Hyper X Cloud Flight SFebruary 2020
HyperX is among my favorite headset brands – it delivers well-built and great-sounding headsets in basically every segment. Several months ago, Chris Wray already reviewed the Cloud Stinger Wireless, and most recently, he tested the Cloud Alpha S. Both headpieces were praised for their build- and sound quality at a decent price.
The brand’s latest headset comes in the form of an upgrade to one of HyperX’s best offerings, the Cloud Flight. Named the ‘HyperX Cloud Flight S’, this revision packs several additional features compared to its older relative, including 7.1 surround sound and wireless QI charging. Do these additional features warrant a purchase?
Inside the box
There isn’t much to say about the contents of the Cloud Flight S box, but this isn’t a bad thing at all – it basically reflects that this is a no-nonsense headset that works right out of the box. The following items have been included by HyperX:
- Cloud Flight S headset
- Detachable microphone
- MicroUSB charging cable
- Wireless USB 2.4GHz RF dongle
Design and features
The Flight S features 50mm audio drivers with neodymium magnets, 90° rotating earcups with breathable leatherette and memory foam, a detachable bi-directional microphone with noise canceling and customizable onboard controls. In addition, instead of using Bluetooth for wireless transmission, the Flight S comes with a USB 2.4GHz RF dongle for lag-free wireless audio.
Wireless Qi-charging, stunning battery life and 7.1 surround sound on both PC and PS4, however, is what separates HyperX’s latest offering from the completion.
Compared to the original Cloud Flight, the revised Flight S is a much more elegant headpiece. Whereas the original model featured visible wires and red accents, the S comes in a matt black design that might be more appealing to a broader audience.
The left earcup of the S sports its main features, including the power button, a toggleable 7.1 surround sound button, a detachable microphone port, micro-USB charging port, and 4 customizable, slightly sunken, buttons for onboard controls. The well-placed volume dial can be found on the right earcup.
As with the original Flight and other HyperX offerings, the Flight S is very comfortable, and even after extended periods of use, I didn't experience any strains and the memory foam inside the leatherette earcups kept my ears sweat-free. While the headband doesn't automatically adjust to match the size of your head, it can easily be adjusted for a good fit. Those wearing glasses will be happy to learn that this headset can be worn for hours straight without feeling any pressure.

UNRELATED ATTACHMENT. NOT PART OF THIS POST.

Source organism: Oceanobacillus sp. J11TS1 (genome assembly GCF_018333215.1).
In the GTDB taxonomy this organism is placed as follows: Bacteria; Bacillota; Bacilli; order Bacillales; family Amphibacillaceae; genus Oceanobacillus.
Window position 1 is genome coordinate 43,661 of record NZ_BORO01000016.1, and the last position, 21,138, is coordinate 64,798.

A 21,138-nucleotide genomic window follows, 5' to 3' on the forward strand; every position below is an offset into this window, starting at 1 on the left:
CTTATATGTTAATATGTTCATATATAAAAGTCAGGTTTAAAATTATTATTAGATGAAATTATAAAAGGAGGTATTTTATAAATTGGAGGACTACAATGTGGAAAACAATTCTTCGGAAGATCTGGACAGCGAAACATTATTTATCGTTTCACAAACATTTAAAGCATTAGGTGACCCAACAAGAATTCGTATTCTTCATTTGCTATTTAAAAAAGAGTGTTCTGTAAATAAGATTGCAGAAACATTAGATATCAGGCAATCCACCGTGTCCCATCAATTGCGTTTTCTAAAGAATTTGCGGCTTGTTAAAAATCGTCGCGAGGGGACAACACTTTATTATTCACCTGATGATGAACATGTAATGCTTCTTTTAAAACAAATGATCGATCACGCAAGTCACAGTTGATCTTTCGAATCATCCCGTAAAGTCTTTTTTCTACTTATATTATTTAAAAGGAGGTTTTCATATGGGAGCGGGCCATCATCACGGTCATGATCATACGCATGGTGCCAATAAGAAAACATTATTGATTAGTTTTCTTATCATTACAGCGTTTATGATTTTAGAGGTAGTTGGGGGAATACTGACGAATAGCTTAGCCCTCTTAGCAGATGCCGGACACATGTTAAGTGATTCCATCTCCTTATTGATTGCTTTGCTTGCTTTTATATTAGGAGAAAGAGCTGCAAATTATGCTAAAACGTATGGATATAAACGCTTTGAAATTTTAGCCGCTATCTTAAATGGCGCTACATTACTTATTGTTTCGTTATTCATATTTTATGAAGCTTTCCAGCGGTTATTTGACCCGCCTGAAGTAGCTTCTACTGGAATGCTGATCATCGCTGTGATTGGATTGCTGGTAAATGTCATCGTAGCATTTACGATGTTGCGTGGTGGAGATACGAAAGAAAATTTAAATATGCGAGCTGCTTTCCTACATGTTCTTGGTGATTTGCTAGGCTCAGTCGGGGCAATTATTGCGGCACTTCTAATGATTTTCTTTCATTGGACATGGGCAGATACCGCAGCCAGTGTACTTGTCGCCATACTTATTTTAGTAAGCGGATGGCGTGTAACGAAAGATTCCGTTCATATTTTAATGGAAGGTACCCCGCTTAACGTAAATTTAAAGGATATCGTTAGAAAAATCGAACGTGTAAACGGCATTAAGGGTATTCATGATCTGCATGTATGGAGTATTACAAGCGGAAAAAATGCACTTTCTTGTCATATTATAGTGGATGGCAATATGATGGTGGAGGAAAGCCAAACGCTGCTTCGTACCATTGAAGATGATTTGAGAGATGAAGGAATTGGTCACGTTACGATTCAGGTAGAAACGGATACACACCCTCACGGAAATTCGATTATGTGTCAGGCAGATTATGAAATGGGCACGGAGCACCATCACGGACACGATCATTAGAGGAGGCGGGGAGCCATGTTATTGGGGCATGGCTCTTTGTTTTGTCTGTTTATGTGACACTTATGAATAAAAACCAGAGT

Ease of use
One of the things that I liked the most about the S is its ease of use. There simply aren't any other headsets available that offer 7.1 surround sound out of the box on both PS4 and PC without the need for additional software or the use of a wireless base station connected via an optical digital cable. Just insert the supplied wireless USB transmitter in either your PC or PS4 and you're ready to go. As mentioned above, surround sound can be toggled through a dedicated button on the left earcup, and this easily allows you to switch between stereo- and surround sound. While switching is easy, I did find it annoying that I had to re-activate surround sound each time after having powered down the device, and I do feel that HyperX could have included a simple led light to indicate whether surround sound has been activated or not.
While HyperX doesn't officially mention Nintendo Switch support, I can confirm that the Flight S also works on Nintendo's hybrid platform in docked mode. In theory, you should be able to get the headset to work on the Switch in portable mode through a USB to USB-C dongle but I wasn't able to test whether this actually works. Unfortunately, Hyper's offering doesn't work on the Xbox One as Microsoft's console doesn't support USB audio and, unlike the original Cloud Flight, the revised Flight S doesn't come with a 3.5mm audio port.